That I think the odd mixture of capitalism and free markets that we have is pretty much the best system humans have yet devised is well known. That I also rather play down the ways in which companies and producers abuse this system is also pretty obvious. But that people really do abuse the system has been obvious at least since Adam Smith pointed it out in 1776. And that real abuse needs to be dealt with and dealt with hard. Thus my welcoming the conclusion of the Silicon Valley wage fixing scandal, where the perpetrators, Google, Apple, Intel and Adobe, are going to have to pay $415 million in compensation to the people they cheated. That a lot of what others see as market abuse or manipulation I see as perfectly honest business practice does not mean that I am actually in favour of laissez faire. We do not need to work to make sure that markets are fair but we do need to be vigilant to make sure that they are free, free of cartels.
The news itself:
A U.S. judge on Wednesday granted final approval to a $415 million settlement that ends a high profile lawsuit in which workers accused Apple, Google and two other Silicon Valley companies of conspiring to hold down salaries.
The plaintiffs alleged that Apple Inc, Google Inc , Intel Corp and Adobe Systems Inc agreed to avoid poaching each other’s employees, thus limiting job mobility and, as a result, keeping a lid on salaries.
The basic story is that the tech giants (Facebook was a notable standout from joining the arrangements) agreed that they wouldn’t try to hire engineers away from each other. There was at the time, still is in fact, a shortage of seriously talented engineers. And of course one solution to wanting more engineers in the face of such a shortage is to make really good job offers to the people who are working for your competitors. This annoys your competitors no end and of course it annoys you when they return the favour. So, it ended up with a general agreement that Google wouldn’t poach engineers from Apple and Apple wouldn’t from Google and so on.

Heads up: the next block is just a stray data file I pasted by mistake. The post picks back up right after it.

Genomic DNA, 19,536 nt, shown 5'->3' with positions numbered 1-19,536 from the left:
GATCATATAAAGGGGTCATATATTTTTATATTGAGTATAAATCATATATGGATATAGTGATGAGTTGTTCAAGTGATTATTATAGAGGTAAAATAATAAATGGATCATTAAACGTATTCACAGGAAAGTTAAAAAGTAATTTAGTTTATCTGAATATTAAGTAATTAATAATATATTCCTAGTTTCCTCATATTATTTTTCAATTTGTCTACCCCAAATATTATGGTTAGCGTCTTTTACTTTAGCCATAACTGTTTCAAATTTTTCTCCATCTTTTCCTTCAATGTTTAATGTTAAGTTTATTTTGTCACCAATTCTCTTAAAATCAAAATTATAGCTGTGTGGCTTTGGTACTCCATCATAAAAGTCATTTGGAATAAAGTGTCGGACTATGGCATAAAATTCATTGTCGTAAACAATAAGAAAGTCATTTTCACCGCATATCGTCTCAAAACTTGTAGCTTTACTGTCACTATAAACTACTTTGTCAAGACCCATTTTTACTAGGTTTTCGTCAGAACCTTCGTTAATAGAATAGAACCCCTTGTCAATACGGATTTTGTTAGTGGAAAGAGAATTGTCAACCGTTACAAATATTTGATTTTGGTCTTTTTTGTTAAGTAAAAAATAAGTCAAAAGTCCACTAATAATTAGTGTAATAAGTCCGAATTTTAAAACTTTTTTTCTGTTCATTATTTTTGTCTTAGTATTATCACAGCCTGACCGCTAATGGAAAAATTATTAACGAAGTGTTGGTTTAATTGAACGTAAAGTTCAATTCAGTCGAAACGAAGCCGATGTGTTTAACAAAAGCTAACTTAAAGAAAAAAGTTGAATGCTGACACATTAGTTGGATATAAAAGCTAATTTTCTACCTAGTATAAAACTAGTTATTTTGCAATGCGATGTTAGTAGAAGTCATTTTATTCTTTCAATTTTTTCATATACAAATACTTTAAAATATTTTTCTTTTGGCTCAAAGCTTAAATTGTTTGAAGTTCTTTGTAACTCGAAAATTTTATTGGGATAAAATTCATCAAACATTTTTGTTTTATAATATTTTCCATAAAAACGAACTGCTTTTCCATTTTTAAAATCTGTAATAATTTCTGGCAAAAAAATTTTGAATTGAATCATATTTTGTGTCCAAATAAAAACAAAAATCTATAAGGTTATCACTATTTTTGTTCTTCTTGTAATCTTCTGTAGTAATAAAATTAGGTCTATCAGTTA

The problem with this is that it’s illegal: it’s quite obviously a cartel. It’s a cartel of the employers against their own employees. Because if there’s a shortage of skilled engineers then the pay of skilled engineers should be bid up.
It was another classical economist, Karl Marx, who got this point correct (lifted, as with all the other bits he got right, from either Ricardo or Smith). It is this sort of bidding up of wages which leads to raises for the workers in general in fact. If there’s unemployment about then a factory owner doesn’t have to raise wages to gain more labour. And if his current labour starts getting a bit bolshie, asking for more of the profits of their labour, then he can fire them and go hire the unemployed. It’s only when there are no unemployed people around that the employer must start to share those profits with the workers: and that’s what makes wages go up in general.
So, a cartel that prevents job poaching in the face of shortage short circuits this process. And we really, really, don’t like that happening. So much so that I think that the penalties on these companies should have been rather higher. This is the civil suit settlement being announced today. The criminal stuff was sorted out several years ago and the fines paid were trivial given the size of the companies and the manner of their behaviour. I welcome this settlement, but would argue that those criminal penalties should have been a lot, lot, higher. Over here in Europe they could have been as much as 10% of global revenues of the participants. That might be too much but the basic point still remains. Yes, I think that there’s less market manipulation and monopoly around than most other people do. But when there really is this collaboration to create a cartel then the authorities really should come down on them like a tonne of bricks.
This article was written by Tim Worstall from Forbes and was legally licensed through the NewsCred publisher network. Talent HQ is a premier information channel empowering professional development for recruiting and HR communities through regional events including Minnesota Recruiters, Wisconsin Recruiters, Oregon Recruiters and California Recruiters.
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